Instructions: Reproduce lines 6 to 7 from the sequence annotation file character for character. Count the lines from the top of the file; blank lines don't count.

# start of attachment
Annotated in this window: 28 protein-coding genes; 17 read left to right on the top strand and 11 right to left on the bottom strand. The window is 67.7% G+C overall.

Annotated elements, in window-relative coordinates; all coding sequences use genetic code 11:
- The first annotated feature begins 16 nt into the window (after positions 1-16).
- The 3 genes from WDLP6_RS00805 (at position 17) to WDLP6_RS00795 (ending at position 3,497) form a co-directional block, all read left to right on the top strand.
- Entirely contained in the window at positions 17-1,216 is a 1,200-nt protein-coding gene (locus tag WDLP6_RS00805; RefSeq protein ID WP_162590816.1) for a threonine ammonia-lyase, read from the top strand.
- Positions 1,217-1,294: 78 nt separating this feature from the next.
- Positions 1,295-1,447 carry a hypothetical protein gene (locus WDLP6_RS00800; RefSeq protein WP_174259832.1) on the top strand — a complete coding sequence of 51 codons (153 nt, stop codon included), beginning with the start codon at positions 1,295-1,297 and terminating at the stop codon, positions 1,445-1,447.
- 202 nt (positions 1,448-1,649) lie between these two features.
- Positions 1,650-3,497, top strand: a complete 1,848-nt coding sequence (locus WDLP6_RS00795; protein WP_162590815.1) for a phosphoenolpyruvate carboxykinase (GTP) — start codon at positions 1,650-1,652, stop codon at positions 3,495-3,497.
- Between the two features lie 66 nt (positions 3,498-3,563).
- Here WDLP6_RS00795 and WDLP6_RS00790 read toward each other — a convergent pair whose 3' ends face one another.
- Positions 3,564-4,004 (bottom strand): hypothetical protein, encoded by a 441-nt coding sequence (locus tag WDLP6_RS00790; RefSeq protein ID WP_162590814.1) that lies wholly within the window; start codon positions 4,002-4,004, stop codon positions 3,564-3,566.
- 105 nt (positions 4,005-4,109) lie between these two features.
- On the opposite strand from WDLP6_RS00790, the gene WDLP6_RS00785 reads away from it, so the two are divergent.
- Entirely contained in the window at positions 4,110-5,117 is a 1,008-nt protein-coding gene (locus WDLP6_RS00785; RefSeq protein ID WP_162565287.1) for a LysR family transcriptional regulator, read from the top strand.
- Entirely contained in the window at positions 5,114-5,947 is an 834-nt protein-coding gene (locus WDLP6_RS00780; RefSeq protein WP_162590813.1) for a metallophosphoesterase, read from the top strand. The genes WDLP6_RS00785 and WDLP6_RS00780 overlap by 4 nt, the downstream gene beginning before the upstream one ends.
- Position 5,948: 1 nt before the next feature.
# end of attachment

- Positions 1,217-1,294: 78 nt separating this feature from the next.
- Positions 1,295-1,447 carry a hypothetical protein gene (locus WDLP6_RS00800; RefSeq protein WP_174259832.1) on the top strand — a complete coding sequence of 51 codons (153 nt, stop codon included), beginning with the start codon at positions 1,295-1,297 and terminating at the stop codon, positions 1,445-1,447.